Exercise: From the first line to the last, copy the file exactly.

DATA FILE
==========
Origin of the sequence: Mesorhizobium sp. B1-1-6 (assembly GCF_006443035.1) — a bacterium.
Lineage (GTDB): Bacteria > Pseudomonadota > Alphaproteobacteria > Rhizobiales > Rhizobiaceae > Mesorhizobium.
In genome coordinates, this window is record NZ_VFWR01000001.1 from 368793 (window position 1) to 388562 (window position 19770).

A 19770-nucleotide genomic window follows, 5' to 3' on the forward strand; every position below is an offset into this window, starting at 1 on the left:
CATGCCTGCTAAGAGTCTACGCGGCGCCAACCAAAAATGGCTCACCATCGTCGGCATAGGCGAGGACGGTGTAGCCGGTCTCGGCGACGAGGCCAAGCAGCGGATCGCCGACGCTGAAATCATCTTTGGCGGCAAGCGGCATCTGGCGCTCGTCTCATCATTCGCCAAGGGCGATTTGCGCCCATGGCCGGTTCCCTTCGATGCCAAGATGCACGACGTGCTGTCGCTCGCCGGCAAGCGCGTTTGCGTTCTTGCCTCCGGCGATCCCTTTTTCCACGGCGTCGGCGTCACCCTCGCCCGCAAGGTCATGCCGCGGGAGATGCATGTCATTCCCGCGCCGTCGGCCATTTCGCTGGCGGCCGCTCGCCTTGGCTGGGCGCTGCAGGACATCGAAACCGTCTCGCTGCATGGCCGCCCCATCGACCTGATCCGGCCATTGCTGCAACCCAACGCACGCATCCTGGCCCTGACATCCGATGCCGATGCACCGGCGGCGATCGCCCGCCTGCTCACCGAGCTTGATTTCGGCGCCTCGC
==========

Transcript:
Origin of the sequence: Mesorhizobium sp. B1-1-6 (assembly GCF_006443035.1) — a bacterium.
Lineage (GTDB): Bacteria > Pseudomonadota > Alphaproteobacteria > Rhizobiales > Rhizobiaceae > Mesorhizobium.
In genome coordinates, this window is record NZ_VFWR01000001.1 from 368793 (window position 1) to 388562 (window position 19770).

A 19770-nucleotide genomic window follows, 5' to 3' on the forward strand; every position below is an offset into this window, starting at 1 on the left:
CATGCCTGCTAAGAGTCTACGCGGCGCCAACCAAAAATGGCTCACCATCGTCGGCATAGGCGAGGACGGTGTAGCCGGTCTCGGCGACGAGGCCAAGCAGCGGATCGCCGACGCTGAAATCATCTTTGGCGGCAAGCGGCATCTGGCGCTCGTCTCATCATTCGCCAAGGGCGATTTGCGCCCATGGCCGGTTCCCTTCGATGCCAAGATGCACGACGTGCTGTCGCTCGCCGGCAAGCGCGTTTGCGTTCTTGCCTCCGGCGATCCCTTTTTCCACGGCGTCGGCGTCACCCTCGCCCGCAAGGTCATGCCGCGGGAGATGCATGTCATTCCCGCGCCGTCGGCCATTTCGCTGGCGGCCGCTCGCCTTGGCTGGGCGCTGCAGGACATCGAAACCGTCTCGCTGCATGGCCGCCCCATCGACCTGATCCGGCCATTGCTGCAACCCAACGCACGCATCCTGGCCCTGACATCCGATGCCGATGCACCGGCGGCGATCGCCCGCCTGCTCACCGAGCTTGATTTCGGCGCCTCGC